It is with a heavy heart that we share the news that our friend and close family member Ken Sasso has passed away. The details and news of arrangements will surely follow, but what is important is we remember Ken for all he was and all he did for our scene.

Ken’s contribution was selfless and vastly appreciated by all the Arizona Family. It would be impossible to account for all he did for all of us. He was probably the biggest fan of the Noodles and he was their original webmaster. Ken recorded and archived many of Noodles shows as well as many of our shows. He wrote for and other music webzines. In Ken’s professional life he designed and maintained websites for Tie Dye Mike, Nita’s, Sail Inn, The Loft and others. At just about any show Ken attended, he tried to make them better. Sasso usually showed up at shows early – setting up light shows, his recording equipment, running the door and helping the bands or vendors set up and at the end of the night he would help load out. He was always humble, generous, respectful and kind. He would lend a hand with out being asked.

Ken was an integral part of almost every show in Tempe. Not only for the Noodles and Xtra Ticket, but for many, many bands.

Ken was a good friend.

He will be missed, and his passing is a shock, and his absence will hard on us for a long time to come.

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Xtra Ticket, The Noodles and Workingman’s Grass….celebrate Bus Bob’s retirement in big Irish drinking puke on your green shoes… kind of way…….

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Feb 21 2007

Happy Birthday Vince

his time of year will be bittersweet for our group. Usually this was when Vince would come down and we’d celebrate his Birthday. But this year we can’t do that since Vince is no longer with us. And just thinking about all that is sad, but we remember the good times too. So if your reading this Vinnie, we love you and we miss you. Everyone else, we hope you can remember Vince in your special way, and we will see you soon.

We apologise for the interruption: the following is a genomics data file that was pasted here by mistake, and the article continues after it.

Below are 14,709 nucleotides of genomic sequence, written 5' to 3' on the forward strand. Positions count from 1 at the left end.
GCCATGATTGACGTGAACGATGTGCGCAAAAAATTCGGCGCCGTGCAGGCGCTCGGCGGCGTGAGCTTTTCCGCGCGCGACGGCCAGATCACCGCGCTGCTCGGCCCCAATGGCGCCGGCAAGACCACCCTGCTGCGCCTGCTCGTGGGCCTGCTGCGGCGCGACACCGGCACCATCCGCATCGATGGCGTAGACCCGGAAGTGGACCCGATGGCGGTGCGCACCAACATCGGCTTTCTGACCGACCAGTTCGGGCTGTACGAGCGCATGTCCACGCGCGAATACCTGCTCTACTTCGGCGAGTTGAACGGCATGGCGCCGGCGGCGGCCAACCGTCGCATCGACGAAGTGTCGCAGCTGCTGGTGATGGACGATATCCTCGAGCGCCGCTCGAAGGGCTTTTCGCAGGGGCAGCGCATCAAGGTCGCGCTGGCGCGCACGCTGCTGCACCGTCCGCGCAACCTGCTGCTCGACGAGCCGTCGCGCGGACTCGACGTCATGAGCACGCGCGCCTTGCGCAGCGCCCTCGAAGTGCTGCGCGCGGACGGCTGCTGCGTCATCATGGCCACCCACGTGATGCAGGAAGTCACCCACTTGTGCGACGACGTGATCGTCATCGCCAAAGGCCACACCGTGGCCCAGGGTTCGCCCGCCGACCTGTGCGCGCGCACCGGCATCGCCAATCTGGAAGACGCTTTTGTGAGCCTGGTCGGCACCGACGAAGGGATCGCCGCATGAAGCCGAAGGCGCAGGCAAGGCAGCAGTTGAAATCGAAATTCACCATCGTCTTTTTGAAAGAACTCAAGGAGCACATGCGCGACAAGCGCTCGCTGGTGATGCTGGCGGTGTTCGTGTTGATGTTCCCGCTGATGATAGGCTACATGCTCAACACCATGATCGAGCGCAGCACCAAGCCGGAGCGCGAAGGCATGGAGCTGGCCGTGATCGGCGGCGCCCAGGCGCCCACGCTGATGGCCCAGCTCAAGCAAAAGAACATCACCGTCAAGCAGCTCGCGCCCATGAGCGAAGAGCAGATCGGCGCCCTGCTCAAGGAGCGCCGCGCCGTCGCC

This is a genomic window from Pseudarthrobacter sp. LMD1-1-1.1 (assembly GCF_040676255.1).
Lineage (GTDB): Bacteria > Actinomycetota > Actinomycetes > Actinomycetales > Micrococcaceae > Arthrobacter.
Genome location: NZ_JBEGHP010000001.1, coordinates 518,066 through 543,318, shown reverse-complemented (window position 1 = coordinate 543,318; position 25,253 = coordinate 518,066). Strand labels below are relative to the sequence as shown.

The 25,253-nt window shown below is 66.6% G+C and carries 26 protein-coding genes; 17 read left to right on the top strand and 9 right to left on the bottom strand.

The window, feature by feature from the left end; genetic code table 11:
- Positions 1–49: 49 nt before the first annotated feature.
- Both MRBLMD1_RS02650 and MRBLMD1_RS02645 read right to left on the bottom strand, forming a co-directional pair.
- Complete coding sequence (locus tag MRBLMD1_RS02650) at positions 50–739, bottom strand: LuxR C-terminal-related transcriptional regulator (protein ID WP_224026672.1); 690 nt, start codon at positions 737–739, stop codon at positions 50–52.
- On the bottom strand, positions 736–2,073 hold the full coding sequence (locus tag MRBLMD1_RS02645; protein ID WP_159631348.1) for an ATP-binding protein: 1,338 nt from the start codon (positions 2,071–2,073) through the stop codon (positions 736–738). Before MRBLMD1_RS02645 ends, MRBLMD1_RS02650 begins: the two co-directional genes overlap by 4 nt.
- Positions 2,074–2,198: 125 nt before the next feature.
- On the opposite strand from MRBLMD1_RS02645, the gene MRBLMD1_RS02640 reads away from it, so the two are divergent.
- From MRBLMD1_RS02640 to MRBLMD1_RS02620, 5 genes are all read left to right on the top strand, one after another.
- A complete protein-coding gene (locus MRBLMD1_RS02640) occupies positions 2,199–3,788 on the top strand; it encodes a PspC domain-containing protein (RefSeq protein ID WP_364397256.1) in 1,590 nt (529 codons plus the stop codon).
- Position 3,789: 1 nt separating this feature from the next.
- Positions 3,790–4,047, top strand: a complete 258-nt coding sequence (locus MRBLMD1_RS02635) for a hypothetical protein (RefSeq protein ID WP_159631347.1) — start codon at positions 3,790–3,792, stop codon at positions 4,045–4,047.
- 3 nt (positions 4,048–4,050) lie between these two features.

Evan, Jimmy, Chongo, Dave, Charley and Elliot.

Here is A Happy Song by Dave ABear

Currently listening:
Missing Man Formation
By Vince Welnick
Release date: 28 April, 1998

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From the Grateful Dead’s Official Website

The wheel is turning almightily fast. Life is loss, but our times have turned sorrowful indeed. It is with very heavy hearts that we must tell you that Vince Welnick passed away today, June 2, 2006. His service to and love for the Grateful Dead were heart-felt and essential. He had a loving soul and a joy in music that we were lucky to share. We grieve especially for his widow Lori, his sister Nancy, and the rest of his family.

Our Grateful Dead prayer for the repose of his spirit:

May the four winds blow him safely home.

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Lake Powell has been pounded by a 6 year dry spell and higher temperatures linked to global warming, dropping water levels over 100 feet, and reducing total water reserves in the lake over 50%. Formed by the Glen Canyon dam on the Colorado River, Lake Powell spans the border between Utah and Arizona and is a major source of water and electricity.

Thanks to decreased snow runoff from the Colorado Rockies into the Colorado River and increased evaporation as temperatures rise, water levels have dropped so low that the area’s electricity supply is in peril. Powell’s waters cool the generators at the mammoth Navajo Generating Station. If water levels continue to drop, the plant’s intake conduit could be above the water level, leaving it exposed and unable to run. Without the hydroelectric generators, the area will be hit with serious power shortages and possibly blackouts.

Energy from these generators, including Lake Powell’s, is a major source of power for the entire southwest. Millions of dollars may soon have to be spent to fix this problem. Hoover Dam’s impressive hydroelectric generators that power the glitter on the famous Las Vegas strip far downstream could also be at risk if water levels don’t rise soon. Eventually, lower water levels could impact farms as far away as Southern California. Homeowners will feel the heat, too. The Colorado River supplies water to 1 million households a year in California, including 70% of the taps in San Diego County.

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